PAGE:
One of Belgium’s biggest pension funds, KBC, has recently increased its allocation to real assets and switched more of its equity allocation to alternative beta.

“Our defined benefit plan is closed for new entrants and quite mature, and a larger minimum variance allocation within equity will protect us better when, or if, equity markets fall off a cliff,” says CIO Luc Vanbriel from Brussels-based €2.5 billion KBC Pensioenfonds, founded in 1941 and the fund for employees of KBC, Belgium’s banking and insurance group.

The boosted allocation to minimum variance, which has increased from about a third of the equity allocation to half, is in line with its de-risking trajectory, while the push into infrastructure and real estate (increased to 15 per cent from 12 per cent) is driven by a desire to escape fixed income’s low yields and a need for inflation linkage.

Infrastructure and real estate will be built up over the next couple of years with a wary eye on high valuations, although Vanbriel notes this isn’t unique to real assets. “Everything is expensive at moment. Equity and bonds are expensive, and the present value of our liabilities is expensive. We are having to live with this kind of uncertainty.”

In real estate, he favours core brownfield projects without development risk where investment is equally split between Belgium – where the fund invests directly mostly alongside KBC Real Estate – and the wider Eurozone where the pension fund invests in funds.

“In Belgian real estate we prefer going direct if possible. We know the market in Belgium and it’s cheaper because we can avoid management fees.” In contrast, all infrastructure investment is via funds.

KBC’s portfolio, which was merged from three separate funds into one last year, is currently split between a €2.1 defined benefit fund and much smaller defined contribution scheme. Within the DB scheme, assets are divided between fixed income (18.5 per cent) real assets (15 per cent) private equity (2 per cent) and listed equity (34.5 per cent) plus a 30 per cent allocation to LDI introduced in 2007 to protect the fund against falling yields.

Back then yields on Belgium-government bonds was 4.5 per cent compared to today’s negative -0.13 per cent.

“Everybody thought at that time yields would increase not decrease,” recalls Vanbriel.

The fund has set a trigger that will increase LDI levels when rates hit 75 basis points, but at current levels those triggers remain far off. The LDI strategy also allows the fund to hedge inflation risk in a cost-effective way, on Vanbriel’s radar despite historically low inflation in the Eurozone, because of the potentially troublesome link between inflation and salaries.

“If inflation increases salaries increase which means our pension liabilities also increase. We have to protect ourselves against inflation and while everything is expensive, hedging inflation is actually quite cheap,” he says. And although inflation is low, the risk is never far away – take the US China trade war and its impact on rising prices, he flags. “Rising inflation is not in our base scenario, but we want to close the risk. Suppose something happens that triggers unexpected inflation.”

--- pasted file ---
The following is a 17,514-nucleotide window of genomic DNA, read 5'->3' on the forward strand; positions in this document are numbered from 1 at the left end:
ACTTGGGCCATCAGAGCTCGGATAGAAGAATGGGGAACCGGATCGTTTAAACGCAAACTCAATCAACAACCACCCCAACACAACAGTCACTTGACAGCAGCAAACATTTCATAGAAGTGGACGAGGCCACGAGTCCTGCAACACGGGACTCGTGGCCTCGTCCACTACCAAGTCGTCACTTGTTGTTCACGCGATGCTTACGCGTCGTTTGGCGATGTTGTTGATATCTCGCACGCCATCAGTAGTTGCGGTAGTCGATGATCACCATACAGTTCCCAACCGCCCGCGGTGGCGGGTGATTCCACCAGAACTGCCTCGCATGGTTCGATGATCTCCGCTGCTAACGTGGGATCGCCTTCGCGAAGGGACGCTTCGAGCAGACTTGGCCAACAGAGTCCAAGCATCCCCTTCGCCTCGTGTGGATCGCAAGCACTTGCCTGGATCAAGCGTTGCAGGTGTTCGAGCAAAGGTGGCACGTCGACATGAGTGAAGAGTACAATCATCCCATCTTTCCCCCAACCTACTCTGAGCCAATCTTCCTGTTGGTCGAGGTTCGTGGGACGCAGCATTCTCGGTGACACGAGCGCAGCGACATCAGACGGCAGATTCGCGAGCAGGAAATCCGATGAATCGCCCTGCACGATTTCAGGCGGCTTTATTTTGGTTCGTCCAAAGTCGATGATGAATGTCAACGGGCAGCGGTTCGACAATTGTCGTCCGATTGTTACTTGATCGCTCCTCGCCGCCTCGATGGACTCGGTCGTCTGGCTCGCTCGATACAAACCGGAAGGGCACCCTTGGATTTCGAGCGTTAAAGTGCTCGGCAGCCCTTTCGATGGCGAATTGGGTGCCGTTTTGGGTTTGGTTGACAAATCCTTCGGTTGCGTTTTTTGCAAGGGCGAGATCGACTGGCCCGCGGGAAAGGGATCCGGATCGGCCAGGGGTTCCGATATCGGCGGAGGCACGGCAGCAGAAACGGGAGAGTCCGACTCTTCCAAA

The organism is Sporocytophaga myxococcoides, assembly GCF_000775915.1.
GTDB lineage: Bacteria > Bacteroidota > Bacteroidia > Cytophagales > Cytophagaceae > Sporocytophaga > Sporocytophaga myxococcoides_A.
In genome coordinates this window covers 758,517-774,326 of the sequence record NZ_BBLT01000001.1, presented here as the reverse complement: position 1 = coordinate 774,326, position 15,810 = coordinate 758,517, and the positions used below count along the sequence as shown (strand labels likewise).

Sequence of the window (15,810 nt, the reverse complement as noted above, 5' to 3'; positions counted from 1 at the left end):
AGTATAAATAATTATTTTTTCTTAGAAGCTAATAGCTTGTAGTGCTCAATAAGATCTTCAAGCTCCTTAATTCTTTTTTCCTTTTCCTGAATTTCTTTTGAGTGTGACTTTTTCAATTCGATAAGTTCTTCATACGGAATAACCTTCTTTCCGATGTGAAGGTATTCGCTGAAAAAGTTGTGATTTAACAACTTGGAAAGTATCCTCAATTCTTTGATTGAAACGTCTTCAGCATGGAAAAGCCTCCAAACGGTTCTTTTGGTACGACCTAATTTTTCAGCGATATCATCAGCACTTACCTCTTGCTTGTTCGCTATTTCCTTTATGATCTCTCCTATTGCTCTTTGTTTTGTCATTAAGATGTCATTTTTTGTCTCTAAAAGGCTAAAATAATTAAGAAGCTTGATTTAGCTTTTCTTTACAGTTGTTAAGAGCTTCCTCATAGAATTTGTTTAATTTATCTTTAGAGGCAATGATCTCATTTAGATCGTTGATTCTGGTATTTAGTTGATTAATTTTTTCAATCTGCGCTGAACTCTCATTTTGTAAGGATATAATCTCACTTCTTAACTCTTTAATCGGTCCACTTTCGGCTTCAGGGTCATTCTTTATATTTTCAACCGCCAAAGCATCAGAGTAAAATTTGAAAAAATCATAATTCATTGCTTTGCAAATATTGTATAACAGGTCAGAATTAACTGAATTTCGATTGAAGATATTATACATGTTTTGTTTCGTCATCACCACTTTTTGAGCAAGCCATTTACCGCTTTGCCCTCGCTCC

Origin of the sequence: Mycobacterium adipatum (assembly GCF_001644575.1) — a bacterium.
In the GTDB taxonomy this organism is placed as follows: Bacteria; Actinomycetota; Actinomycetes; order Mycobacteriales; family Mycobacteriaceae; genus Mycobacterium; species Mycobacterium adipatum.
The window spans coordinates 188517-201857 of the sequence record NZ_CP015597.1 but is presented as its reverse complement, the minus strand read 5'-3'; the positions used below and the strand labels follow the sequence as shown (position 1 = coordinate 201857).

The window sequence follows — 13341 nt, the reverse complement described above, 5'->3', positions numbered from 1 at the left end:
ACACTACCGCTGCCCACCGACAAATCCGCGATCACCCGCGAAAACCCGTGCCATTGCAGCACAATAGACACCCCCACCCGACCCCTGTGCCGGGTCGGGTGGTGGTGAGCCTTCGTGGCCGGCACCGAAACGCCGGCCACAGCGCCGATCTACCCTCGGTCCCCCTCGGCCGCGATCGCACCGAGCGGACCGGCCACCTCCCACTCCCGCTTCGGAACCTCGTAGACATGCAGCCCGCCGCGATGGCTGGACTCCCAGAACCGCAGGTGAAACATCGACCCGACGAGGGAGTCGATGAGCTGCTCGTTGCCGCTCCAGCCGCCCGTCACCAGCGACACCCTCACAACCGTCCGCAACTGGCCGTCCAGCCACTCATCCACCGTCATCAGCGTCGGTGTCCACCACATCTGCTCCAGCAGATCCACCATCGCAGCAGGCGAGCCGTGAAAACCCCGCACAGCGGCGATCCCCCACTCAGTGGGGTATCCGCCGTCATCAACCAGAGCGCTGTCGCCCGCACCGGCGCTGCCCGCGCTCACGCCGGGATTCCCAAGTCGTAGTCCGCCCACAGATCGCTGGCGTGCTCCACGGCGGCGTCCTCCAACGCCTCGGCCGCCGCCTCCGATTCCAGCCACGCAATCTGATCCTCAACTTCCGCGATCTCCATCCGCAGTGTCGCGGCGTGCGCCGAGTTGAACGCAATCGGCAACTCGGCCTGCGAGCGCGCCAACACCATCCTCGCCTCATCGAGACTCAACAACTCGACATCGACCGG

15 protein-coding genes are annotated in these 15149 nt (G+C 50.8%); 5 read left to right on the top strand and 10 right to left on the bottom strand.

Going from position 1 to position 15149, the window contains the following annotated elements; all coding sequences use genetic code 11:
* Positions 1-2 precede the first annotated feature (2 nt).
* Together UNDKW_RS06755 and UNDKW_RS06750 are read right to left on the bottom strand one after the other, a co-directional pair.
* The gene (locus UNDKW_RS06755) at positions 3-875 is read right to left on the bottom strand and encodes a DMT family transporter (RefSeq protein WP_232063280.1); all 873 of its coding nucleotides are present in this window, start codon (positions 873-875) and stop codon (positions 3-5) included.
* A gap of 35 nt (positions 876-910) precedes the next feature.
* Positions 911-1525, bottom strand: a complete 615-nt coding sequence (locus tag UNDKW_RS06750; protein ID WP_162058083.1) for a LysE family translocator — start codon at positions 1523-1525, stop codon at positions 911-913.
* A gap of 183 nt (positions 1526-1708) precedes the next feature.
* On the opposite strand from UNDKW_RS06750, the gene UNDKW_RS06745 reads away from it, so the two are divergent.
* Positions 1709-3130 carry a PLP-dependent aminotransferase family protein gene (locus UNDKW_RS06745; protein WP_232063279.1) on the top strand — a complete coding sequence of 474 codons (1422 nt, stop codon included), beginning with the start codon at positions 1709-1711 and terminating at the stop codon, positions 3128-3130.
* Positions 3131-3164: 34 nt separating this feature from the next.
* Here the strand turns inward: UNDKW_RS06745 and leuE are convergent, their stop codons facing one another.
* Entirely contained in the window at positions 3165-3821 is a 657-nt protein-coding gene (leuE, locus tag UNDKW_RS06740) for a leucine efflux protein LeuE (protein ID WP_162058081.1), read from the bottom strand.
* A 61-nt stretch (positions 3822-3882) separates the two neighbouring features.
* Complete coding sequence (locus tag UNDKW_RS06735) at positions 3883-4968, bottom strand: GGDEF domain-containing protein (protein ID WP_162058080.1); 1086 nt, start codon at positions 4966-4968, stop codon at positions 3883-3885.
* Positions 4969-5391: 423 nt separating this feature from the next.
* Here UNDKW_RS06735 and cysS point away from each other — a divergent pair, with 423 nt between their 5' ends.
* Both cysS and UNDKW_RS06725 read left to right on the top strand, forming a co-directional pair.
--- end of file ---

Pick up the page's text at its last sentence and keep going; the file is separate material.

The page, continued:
That cautionary eye has also led to a strategy to safeguard and insure assets in the DC allocation via introducing a floor to the portfolio. If the valuation of the portfolio falls below 90 per cent of its current value, Vanbriel will gradually sell risky assets, buy bonds and even switch to cash.

“Our potential to deviate from the strategic benchmark is much bigger and this really distinguishes us from other pension funds,” he says. “We can protect against worst case scenarios.”

Under his watch – Vanbriel became CIO in 2017 – the fund has also introduced ESG in all the passive equity and corporate bond allocations, tailored to push ESG themes without venturing too far from the benchmark. KBC limits its investment universe to the best performing ESG companies. For example, the fund used to invest across the entire MSCI North American index in its US equity allocation, but now only invests in the top 40 per cent of ESG rated corporates in each sector.

“We limit our universe to the best performing companies,” he says. An active small and mid-cap equity allocation remains out of this ESG scope.

Within this smaller universe, the fund remains sector and geographically neutral to limit tracking error and maintain close to benchmark returns.

“We considered only investing in the top 20 per cent of ESG rated companies. But we decided it would be too tough and that we would deviate too far from the index.” So far, the returns are good, he says.

“The portfolio is doing well and returns stay close to the MSCI. Last year it outperformed – this year it is a bit volatile but doing exactly what we thought it would be doing.”

Elsewhere, integrating ESG in corporate bonds is “relatively easy” because picking the best scoring corporates isn’t overly complex. However, it does bring risk, namely the potential of a high turnover as poorly scoring bonds are sold.

“We are cautious about the potential turnover in the portfolio. It’s not a huge problem but it could be a challenge if there is not enough liquidity in the corporate bond market.”

In contrast, integrating ESG into sovereign bonds is tricky and something he hasn’t begun yet.

“In the corporate bond market it is do-able but in government bond market it is more difficult, and we are reluctant to implement it,” he says.

Sarah Rundell is a staff writer for Top1000funds.com based out of London. She writes on institutional investment across all asset classes, global trade and corporate treasury.
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